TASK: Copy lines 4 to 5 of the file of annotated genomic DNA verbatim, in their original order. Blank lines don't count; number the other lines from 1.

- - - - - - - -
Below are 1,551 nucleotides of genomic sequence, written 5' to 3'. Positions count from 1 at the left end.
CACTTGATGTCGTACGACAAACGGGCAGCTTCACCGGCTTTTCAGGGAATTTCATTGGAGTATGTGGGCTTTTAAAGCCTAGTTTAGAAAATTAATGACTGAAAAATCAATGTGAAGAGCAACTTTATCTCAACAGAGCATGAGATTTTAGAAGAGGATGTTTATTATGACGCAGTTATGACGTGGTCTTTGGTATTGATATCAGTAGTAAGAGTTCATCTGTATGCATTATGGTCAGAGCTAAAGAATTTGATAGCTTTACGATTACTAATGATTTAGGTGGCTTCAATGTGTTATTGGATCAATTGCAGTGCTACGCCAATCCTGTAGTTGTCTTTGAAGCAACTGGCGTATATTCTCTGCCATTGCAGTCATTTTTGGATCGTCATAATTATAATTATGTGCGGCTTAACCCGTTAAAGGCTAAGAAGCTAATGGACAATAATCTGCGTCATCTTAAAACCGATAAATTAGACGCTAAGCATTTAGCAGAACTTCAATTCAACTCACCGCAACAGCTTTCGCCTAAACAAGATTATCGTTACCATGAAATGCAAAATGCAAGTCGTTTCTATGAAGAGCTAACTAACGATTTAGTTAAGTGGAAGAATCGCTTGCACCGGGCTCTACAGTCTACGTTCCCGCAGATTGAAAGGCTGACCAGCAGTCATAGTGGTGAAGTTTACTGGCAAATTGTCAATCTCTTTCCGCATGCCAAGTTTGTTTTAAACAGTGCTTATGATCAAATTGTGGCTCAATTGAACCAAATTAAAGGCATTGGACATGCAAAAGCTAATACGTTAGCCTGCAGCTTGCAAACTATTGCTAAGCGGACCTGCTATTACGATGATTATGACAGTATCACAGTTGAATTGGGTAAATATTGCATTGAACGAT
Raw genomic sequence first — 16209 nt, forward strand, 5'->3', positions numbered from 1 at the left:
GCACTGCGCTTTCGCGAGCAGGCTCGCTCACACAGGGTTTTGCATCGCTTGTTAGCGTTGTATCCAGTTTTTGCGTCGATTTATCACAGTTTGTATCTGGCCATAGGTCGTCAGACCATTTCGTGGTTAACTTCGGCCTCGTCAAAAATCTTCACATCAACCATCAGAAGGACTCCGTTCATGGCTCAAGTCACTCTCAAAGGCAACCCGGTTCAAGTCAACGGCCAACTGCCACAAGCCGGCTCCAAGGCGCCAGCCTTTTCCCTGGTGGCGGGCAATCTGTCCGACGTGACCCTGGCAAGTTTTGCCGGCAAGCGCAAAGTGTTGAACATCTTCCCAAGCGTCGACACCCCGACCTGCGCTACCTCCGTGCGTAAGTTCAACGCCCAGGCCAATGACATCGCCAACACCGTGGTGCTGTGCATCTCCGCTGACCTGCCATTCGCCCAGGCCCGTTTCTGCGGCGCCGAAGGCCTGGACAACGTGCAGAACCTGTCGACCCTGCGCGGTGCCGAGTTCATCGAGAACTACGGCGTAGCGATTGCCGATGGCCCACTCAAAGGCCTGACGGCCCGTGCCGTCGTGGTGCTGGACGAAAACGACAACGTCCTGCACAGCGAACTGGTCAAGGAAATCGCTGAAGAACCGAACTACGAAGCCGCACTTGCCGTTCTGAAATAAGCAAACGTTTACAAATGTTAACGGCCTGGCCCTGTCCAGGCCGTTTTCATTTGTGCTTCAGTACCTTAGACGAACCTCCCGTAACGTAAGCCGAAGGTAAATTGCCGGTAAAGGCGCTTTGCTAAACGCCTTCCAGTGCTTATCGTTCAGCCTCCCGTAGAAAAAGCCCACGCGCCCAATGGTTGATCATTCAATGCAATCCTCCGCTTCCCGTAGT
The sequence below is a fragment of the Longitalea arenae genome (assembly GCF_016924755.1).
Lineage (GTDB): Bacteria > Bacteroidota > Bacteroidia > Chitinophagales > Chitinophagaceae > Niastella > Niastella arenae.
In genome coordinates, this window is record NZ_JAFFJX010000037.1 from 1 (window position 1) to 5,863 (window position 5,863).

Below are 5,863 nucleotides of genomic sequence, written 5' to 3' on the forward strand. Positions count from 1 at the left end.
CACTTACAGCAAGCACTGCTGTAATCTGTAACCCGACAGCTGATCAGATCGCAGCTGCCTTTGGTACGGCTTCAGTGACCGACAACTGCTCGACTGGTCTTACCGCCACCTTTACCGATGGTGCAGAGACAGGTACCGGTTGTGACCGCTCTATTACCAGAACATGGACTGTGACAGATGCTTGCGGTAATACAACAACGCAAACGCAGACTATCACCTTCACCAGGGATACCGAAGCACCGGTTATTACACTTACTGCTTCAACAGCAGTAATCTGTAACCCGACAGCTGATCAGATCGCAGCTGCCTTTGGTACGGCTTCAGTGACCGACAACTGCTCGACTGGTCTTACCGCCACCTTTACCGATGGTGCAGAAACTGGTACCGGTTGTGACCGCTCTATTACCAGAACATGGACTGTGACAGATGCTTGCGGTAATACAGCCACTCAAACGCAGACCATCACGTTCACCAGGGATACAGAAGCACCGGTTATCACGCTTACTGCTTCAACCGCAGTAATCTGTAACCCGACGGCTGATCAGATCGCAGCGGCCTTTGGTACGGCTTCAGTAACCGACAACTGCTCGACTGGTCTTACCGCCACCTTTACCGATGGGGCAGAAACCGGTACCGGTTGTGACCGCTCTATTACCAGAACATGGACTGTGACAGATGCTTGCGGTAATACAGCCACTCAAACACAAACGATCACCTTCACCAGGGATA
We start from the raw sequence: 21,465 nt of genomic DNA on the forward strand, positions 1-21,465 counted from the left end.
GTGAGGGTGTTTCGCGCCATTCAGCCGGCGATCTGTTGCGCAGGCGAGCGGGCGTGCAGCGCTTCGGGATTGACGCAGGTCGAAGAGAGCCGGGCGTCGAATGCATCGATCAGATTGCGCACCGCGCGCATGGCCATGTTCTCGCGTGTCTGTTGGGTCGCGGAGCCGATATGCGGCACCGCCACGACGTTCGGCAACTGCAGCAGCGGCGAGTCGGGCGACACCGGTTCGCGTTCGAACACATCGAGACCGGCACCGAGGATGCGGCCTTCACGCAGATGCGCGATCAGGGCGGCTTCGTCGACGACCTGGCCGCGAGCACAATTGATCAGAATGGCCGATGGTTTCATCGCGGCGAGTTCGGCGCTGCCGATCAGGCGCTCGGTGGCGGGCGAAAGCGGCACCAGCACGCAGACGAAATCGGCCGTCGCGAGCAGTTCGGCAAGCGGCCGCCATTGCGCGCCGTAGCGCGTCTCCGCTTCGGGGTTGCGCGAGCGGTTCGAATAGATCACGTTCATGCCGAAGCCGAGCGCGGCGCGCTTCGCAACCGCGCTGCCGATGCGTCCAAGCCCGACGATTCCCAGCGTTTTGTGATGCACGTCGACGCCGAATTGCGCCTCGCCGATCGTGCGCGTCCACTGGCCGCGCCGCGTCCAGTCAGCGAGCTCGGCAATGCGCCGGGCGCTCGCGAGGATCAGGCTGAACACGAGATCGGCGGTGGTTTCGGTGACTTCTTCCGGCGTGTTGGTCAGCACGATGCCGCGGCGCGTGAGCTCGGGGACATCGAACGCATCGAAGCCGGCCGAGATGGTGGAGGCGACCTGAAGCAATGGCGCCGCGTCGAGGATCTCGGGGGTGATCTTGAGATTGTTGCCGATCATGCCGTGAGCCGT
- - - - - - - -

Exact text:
GCACTGCGCTTTCGCGAGCAGGCTCGCTCACACAGGGTTTTGCATCGCTTGTTAGCGTTGTATCCAGTTTTTGCGTCGATTTATCACAGTTTGTATCTGGCCATAGGTCGTCAGACCATTTCGTGGTTAACTTCGGCCTCGTCAAAAATCTTCACATCAACCATCAGAAGGACTCCGTTCATGGCTCAAGTCACTCTCAAAGGCAACCCGGTTCAAGTCAACGGCCAACTGCCACAAGCCGGCTCCAAGGCGCCAGCCTTTTCCCTGGTGGCGGGCAATCTGTCCGACGTGACCCTGGCAAGTTTTGCCGGCAAGCGCAAAGTGTTGAACATCTTCCCAAGCGTCGACACCCCGACCTGCGCTACCTCCGTGCGTAAGTTCAACGCCCAGGCCAATGACATCGCCAACACCGTGGTGCTGTGCATCTCCGCTGACCTGCCATTCGCCCAGGCCCGTTTCTGCGGCGCCGAAGGCCTGGACAACGTGCAGAACCTGTCGACCCTGCGCGGTGCCGAGTTCATCGAGAACTACGGCGTAGCGATTGCCGATGGCCCACTCAAAGGCCTGACGGCCCGTGCCGTCGTGGTGCTGGACGAAAACGACAACGTCCTGCACAGCGAACTGGTCAAGGAAATCGCTGAAGAACCGAACTACGAAGCCGCACTTGCCGTTCTGAAATAAGCAAACGTTTACAAATGTTAACGGCCTGGCCCTGTCCAGGCCGTTTTCATTTGTGCTTCAGTACCTTAGACGAACCTCCCGTAACGTAAGCCGAAGGTAAATTGCCGGTAAAGGCGCTTTGCTAAACGCCTTCCAGTGCTTATCGTTCAGCCTCCCGTAGAAAAAGCCCACGCGCCCAATGGTTGATCATTCAATGCAATCCTCCGCTTCCCGTAGT
The sequence below is a fragment of the Longitalea arenae genome (assembly GCF_016924755.1).